New device to keep the milk adulteration or mixing of milk with various harmful substances in check. It is capable of detecting the level of additives added in the milk, and thereby it could help any person with a smartphone.
In view of various reports claiming chemical adulteration in milk, researchers from the Indian Institute of Technology - Hyderabad (IIT-H) are developing a novel smartphone-based sensor that deploys machine-learning (ML) algorithms to detect color changes according to the acidity of the milk.
‘This smartphone-based sensor is more convenient than current methods as those use very expensive and sophisticated equipment. It uses machine-learning (ML) algorithms to detect color changes according to the acidity of the milk.’
The conventional way to detect adulteration in milk is to analyze the chemicals that are present in it by complex processes.
But the novel method, with nearly 100 per cent accuracy, seeks to detect contamination through sensing changes in the biophysical properties of milk, such as acidity, electrical conductivity and refractive index (passage of light through the material), the researchers said, in the paper published in the journal Food Analytical Methods.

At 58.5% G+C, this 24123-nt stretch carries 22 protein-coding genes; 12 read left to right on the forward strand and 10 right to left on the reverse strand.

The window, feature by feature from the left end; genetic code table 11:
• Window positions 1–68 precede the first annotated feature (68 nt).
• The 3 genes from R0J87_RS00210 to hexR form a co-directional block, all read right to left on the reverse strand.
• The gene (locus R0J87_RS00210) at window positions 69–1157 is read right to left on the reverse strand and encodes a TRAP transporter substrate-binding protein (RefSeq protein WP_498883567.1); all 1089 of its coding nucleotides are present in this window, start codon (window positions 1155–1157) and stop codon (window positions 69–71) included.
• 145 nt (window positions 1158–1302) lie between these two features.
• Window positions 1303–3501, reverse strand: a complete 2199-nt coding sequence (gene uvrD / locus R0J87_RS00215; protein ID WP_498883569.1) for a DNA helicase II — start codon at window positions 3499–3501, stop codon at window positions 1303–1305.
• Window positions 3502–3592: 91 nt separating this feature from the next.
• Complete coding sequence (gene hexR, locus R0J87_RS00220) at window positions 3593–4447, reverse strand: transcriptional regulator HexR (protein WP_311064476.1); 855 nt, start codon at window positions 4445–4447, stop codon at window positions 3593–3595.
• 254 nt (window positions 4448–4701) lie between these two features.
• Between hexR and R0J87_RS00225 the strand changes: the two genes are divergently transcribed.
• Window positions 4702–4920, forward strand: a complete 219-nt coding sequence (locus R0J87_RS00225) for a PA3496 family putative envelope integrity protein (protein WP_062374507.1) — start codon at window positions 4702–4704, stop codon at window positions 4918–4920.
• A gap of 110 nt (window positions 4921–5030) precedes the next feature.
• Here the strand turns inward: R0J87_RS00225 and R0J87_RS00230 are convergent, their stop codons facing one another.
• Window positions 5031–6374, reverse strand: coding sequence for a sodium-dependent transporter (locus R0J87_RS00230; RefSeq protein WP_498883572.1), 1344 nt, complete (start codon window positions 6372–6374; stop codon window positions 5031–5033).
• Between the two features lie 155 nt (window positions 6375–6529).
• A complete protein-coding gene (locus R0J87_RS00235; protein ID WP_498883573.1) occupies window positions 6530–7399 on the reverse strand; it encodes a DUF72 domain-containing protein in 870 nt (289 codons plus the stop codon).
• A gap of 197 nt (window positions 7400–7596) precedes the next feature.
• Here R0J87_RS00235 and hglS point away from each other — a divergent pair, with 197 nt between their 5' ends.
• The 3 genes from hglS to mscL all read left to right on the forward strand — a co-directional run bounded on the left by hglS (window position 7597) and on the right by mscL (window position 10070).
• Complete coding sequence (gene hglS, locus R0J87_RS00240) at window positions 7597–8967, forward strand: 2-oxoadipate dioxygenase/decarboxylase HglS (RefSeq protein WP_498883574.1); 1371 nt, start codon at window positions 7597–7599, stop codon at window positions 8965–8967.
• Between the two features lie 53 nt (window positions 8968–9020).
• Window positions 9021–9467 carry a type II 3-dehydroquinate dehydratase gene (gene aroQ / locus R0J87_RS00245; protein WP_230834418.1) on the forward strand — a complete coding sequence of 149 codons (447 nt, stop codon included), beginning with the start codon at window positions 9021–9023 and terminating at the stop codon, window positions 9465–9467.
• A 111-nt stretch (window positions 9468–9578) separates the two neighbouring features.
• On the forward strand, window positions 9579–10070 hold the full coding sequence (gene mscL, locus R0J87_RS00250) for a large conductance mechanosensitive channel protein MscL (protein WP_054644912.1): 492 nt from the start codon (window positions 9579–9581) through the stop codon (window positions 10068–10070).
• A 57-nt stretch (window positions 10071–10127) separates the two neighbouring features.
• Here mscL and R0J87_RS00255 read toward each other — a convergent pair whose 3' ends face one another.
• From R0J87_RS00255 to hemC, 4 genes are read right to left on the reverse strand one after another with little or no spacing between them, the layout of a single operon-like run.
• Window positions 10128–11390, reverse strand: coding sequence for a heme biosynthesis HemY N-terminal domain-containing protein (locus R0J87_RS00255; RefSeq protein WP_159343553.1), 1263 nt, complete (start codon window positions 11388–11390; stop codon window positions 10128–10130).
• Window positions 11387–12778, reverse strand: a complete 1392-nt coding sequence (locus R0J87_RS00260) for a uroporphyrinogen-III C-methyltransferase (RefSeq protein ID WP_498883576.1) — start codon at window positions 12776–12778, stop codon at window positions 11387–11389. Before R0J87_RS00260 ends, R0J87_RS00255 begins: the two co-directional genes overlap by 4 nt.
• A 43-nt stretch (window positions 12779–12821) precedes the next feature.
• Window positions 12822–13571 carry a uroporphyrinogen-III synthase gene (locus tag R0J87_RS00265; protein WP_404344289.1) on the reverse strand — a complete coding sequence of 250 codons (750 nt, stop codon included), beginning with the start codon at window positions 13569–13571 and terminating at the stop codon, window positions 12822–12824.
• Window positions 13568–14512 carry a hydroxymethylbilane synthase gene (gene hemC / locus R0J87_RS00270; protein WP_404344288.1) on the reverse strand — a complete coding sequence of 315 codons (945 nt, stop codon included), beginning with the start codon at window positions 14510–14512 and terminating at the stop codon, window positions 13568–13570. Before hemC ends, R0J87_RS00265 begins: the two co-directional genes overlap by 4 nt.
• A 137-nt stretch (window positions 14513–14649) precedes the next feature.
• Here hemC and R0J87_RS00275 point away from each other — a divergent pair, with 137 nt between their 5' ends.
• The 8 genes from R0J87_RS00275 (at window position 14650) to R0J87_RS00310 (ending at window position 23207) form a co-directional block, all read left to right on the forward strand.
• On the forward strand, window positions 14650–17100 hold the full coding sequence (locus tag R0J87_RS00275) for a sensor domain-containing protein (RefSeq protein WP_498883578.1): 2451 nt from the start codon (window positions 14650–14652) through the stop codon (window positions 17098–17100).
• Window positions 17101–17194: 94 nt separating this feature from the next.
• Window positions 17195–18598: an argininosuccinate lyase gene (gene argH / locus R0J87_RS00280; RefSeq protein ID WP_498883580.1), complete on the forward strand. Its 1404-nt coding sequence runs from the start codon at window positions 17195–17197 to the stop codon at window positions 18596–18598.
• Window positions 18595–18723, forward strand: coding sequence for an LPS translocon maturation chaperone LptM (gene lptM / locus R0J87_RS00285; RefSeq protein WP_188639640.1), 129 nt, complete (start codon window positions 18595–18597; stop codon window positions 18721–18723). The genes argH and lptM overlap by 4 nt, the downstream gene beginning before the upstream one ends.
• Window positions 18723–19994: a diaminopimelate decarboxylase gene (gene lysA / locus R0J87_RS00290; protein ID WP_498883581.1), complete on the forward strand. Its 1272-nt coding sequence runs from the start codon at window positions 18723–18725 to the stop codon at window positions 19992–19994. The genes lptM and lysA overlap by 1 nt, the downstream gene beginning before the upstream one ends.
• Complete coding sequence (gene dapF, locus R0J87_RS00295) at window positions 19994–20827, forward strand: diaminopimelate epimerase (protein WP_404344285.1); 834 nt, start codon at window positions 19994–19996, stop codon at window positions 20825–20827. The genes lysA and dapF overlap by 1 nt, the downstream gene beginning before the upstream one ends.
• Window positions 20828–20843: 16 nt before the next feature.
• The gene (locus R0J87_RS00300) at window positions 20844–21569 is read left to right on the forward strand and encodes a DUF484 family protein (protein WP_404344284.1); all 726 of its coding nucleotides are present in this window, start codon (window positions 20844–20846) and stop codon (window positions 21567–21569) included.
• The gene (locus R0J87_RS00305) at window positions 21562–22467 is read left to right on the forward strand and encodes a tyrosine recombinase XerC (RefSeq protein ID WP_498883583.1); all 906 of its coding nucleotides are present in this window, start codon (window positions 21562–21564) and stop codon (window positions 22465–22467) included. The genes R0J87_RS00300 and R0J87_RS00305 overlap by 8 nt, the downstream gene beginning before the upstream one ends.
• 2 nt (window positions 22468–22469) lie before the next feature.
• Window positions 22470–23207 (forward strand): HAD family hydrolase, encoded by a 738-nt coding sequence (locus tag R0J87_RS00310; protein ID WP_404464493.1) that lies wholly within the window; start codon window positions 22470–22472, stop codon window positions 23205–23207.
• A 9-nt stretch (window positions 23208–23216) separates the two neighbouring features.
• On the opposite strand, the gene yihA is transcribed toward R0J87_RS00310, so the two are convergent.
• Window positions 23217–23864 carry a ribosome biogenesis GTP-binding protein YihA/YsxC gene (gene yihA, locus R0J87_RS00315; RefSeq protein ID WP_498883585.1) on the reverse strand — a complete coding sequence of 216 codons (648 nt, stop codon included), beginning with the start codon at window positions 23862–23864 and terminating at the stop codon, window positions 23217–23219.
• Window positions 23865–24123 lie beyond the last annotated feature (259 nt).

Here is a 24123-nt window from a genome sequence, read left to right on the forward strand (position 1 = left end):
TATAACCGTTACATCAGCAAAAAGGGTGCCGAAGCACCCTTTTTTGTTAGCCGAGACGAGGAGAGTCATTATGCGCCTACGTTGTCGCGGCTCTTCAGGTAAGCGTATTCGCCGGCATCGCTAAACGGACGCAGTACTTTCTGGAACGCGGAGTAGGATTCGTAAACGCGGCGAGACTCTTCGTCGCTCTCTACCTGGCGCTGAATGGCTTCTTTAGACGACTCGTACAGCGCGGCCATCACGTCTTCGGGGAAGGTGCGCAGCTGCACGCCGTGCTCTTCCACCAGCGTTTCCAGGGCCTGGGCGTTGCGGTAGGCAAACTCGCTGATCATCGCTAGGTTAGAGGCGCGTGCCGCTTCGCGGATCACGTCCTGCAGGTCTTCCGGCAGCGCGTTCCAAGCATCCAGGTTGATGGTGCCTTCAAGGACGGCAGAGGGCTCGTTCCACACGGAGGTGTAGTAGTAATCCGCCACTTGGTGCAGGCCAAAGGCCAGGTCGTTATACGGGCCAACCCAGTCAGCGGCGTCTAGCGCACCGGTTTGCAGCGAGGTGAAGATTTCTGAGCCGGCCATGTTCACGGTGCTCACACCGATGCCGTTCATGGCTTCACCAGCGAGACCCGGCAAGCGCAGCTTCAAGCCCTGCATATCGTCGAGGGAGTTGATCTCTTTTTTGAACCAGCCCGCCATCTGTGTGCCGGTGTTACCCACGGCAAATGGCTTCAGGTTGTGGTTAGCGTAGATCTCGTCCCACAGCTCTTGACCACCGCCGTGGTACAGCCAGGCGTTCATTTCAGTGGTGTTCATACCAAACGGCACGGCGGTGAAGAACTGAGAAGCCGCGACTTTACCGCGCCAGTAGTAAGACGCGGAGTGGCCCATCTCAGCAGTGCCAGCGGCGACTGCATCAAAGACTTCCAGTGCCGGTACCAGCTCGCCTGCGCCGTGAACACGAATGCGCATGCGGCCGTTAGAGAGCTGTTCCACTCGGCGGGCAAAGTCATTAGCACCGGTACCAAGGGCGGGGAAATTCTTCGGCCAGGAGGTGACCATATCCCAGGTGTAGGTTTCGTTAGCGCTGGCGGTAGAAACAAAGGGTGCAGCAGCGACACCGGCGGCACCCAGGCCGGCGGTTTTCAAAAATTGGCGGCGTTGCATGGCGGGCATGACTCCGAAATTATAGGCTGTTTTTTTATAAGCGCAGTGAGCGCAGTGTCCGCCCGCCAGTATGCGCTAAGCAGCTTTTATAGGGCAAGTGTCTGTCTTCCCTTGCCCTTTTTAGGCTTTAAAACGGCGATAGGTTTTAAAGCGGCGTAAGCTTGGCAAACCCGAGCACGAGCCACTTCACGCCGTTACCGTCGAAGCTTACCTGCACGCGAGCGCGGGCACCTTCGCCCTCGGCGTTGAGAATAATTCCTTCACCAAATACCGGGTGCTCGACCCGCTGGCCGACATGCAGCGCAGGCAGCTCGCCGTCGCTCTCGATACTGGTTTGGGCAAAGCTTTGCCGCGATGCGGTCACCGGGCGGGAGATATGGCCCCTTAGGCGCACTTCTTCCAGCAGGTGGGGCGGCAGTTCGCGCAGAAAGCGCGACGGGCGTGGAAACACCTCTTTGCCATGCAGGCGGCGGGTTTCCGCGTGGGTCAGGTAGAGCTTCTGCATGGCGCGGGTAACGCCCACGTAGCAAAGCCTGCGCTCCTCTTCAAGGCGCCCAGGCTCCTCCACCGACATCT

As a first step, the team led by Professor Shiv Govind Singh, developed a sensor-chip based method for measuring pH, an indicator of the acidity.
They used a process called "electrospinning" to produce paper-like material made of nanosized (10-9 m diameter) fibers of nylon, loaded with a combination of three dyes.
The paper is "halochromic", that is, it changes color in response to changes in acidity.
They also developed a prototype smartphone-based algorithm, in which, the colors of the sensor strips after dipping in milk are captured using the camera of the phone, and the data is transformed into pH (acidity) ranges.
They have used three ML algorithms and compared their detection efficiencies in classifying the color of the indicator strips.
On testing with milk spiked with various combinations of contaminants, they found near-perfect classification with an accuracy of 99.71 percent.
"While techniques such as chromatography and spectroscopy can be used to detect adulteration, such techniques generally require expensive setup and are not amenable to miniaturization into low-cost easy-to-use devices. Hence, they do not appeal to the vast majority of milk consumers in the developing world," said, in a statement on Tuesday.
"We need to develop simple devices that the consumer can use to detect milk contamination. It should be possible to make milk adulteration detection fail-safe by monitoring all of these parameters at the same time, without the need for expensive equipment," he added.
A recent report by the Animal Welfare Board shows that 68.7 percent of milk and milk by-products in the country are adulterated with products such as detergent, glucose, urea, caustic soda, white paint and oil.
Chemicals such as formalin, hydrogen peroxide, boric acid, and antibiotics could also be added to milk to increase shelf life.